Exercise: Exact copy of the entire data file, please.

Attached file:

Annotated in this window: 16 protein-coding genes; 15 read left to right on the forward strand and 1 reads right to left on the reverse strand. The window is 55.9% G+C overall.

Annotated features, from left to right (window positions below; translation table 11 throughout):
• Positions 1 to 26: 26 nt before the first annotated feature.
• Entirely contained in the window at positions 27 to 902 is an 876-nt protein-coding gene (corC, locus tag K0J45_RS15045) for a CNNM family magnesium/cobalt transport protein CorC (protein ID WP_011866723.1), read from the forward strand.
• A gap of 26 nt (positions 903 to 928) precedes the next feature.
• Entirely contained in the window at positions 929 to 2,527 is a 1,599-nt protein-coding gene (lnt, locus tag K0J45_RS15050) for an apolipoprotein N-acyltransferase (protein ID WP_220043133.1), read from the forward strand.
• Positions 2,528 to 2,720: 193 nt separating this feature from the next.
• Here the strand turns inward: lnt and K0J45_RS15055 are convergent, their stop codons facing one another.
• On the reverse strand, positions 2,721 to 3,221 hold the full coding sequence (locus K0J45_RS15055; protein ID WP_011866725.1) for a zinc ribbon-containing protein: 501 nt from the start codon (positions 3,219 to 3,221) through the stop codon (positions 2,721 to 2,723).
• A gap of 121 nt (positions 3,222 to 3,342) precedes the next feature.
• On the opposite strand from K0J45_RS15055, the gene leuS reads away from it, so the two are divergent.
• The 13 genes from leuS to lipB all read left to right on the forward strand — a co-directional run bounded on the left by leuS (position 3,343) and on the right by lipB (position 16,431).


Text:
Annotated in this window: 16 protein-coding genes; 15 read left to right on the forward strand and 1 reads right to left on the reverse strand. The window is 55.9% G+C overall.

Annotated features, from left to right (window positions below; translation table 11 throughout):
• Positions 1 to 26: 26 nt before the first annotated feature.
• Entirely contained in the window at positions 27 to 902 is an 876-nt protein-coding gene (corC, locus tag K0J45_RS15045) for a CNNM family magnesium/cobalt transport protein CorC (protein ID WP_011866723.1), read from the forward strand.
• A gap of 26 nt (positions 903 to 928) precedes the next feature.
• Entirely contained in the window at positions 929 to 2,527 is a 1,599-nt protein-coding gene (lnt, locus tag K0J45_RS15050) for an apolipoprotein N-acyltransferase (protein ID WP_220043133.1), read from the forward strand.
• Positions 2,528 to 2,720: 193 nt separating this feature from the next.
• Here the strand turns inward: lnt and K0J45_RS15055 are convergent, their stop codons facing one another.
• On the reverse strand, positions 2,721 to 3,221 hold the full coding sequence (locus K0J45_RS15055; protein ID WP_011866725.1) for a zinc ribbon-containing protein: 501 nt from the start codon (positions 3,219 to 3,221) through the stop codon (positions 2,721 to 2,723).
• A gap of 121 nt (positions 3,222 to 3,342) precedes the next feature.
• On the opposite strand from K0J45_RS15055, the gene leuS reads away from it, so the two are divergent.
• The 13 genes from leuS to lipB all read left to right on the forward strand — a co-directional run bounded on the left by leuS (position 3,343) and on the right by lipB (position 16,431).